5. ^ ^ How emotions are made - The secret life of the brain - Lisa Feldman Barrett 2017 Pan Books (UK) or see GoogleScholar.
    This book, as the title suggests, is mostly about the construction of emotions, but it touches on many other areas, and does discuss the representation of the self.
    Page 191 in chapter 9 entitled “Mastering your emotions”, third paragraph:

    “So in my view, the self is a plain, ordinary concept just like 'Tree', 'Things That Protect You From Stinging Insects', and 'Fear'. ...If the self is a concept, then you construct instances of your self by simulation. ...How does your brain keep track of all the varied instances of your 'Self'...? Because one part has remained constant: you’ve always had a body. Every concept you have ever learned includes the state of your body (as interoceptive predictions) at the time of learning. Some concepts involve a lot of interoception, such as 'Sadness', and others have less, such as 'Plastic Wrap', but they’re always in relation to the same body. So every category you construct - about objects in the world, other people, purely mental concepts like 'Justice', and so on - contains a little bit of you. This is the rudimentary mental basis of your sense of self. ...I speculate that your self is constructed anew in every moment by the same predictive, core systems that construct emotions, including our familiar pair of networks (interoceptive and control), among others, as they categorize the continuous stream of sensation from your body and the world.”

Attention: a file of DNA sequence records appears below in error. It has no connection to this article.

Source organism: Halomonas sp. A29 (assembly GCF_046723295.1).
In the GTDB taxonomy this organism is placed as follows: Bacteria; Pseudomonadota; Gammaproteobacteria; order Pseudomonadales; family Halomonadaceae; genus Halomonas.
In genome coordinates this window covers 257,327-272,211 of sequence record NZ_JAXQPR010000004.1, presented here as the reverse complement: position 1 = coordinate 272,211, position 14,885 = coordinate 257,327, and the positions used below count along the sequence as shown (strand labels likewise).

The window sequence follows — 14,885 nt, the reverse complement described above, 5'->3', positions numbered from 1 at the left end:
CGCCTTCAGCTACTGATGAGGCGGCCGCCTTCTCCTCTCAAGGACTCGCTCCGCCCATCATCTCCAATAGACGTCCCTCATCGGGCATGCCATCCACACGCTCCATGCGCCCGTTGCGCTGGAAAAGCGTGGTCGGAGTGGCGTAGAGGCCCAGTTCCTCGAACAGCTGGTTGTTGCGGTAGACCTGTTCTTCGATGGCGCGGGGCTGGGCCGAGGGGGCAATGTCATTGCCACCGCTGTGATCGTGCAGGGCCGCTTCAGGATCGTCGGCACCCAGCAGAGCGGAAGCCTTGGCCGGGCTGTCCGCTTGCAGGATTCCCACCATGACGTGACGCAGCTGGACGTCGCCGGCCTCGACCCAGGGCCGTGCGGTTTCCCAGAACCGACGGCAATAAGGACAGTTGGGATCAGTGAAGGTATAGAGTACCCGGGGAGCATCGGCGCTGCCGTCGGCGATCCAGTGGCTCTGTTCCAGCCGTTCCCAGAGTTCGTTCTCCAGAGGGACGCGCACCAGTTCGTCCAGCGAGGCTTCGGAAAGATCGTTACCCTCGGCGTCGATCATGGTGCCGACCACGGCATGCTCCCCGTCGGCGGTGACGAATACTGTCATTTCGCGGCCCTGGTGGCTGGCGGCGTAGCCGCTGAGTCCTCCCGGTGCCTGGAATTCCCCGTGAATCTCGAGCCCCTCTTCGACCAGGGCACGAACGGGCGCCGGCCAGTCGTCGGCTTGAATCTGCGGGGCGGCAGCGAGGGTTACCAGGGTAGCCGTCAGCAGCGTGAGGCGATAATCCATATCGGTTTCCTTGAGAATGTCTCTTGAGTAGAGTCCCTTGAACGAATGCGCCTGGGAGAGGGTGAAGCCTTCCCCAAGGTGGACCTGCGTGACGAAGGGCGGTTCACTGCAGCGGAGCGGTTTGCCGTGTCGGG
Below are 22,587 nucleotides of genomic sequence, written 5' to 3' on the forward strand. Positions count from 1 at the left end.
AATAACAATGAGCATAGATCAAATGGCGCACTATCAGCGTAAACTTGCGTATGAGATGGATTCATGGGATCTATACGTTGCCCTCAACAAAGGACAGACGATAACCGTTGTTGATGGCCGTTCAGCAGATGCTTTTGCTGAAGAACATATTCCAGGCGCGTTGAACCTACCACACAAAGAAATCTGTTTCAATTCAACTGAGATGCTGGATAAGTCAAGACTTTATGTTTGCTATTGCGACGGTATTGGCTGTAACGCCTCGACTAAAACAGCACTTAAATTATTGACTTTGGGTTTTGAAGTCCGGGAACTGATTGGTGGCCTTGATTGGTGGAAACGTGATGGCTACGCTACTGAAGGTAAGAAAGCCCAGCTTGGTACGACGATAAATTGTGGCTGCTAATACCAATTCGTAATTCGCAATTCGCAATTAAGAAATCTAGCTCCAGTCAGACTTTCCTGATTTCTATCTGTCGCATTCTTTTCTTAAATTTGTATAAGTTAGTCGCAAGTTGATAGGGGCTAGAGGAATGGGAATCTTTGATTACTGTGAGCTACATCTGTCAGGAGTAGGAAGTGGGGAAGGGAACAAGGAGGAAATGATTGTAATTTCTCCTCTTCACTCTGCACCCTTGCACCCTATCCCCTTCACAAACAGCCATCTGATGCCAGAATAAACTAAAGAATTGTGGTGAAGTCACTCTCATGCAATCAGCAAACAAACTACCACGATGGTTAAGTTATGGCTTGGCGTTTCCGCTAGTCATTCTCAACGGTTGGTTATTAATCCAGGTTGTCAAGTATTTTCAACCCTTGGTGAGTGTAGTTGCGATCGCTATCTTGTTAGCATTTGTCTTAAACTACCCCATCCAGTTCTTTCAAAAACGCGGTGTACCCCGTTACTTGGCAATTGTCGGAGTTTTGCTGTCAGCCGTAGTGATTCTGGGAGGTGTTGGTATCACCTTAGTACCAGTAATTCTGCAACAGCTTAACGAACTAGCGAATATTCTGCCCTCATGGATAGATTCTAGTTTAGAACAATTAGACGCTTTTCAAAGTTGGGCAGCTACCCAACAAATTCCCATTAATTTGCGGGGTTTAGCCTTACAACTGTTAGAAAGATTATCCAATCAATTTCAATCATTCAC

Page 190 last paragraph:
    “Buddhism considers the self to be a fiction and the primary cause of human suffering. ... To a Buddhist, a self is worse than a passing physical illness. It is an enduring affliction. My scientific definition of the self is inspired by the workings of the brain yet is sympathetic to the Buddhist view. The self is part of social reality. It’s not exactly a fiction, but neither is it objectively real in nature like a neutron.”
    And page 191, last paragraph:
    “The fiction of the self, paralleling the Buddhist idea, is that you have some enduring essence that makes you who you are. You do not. I speculate that your self is constructed anew in every moment by the same predictive, core systems that construct emotions...”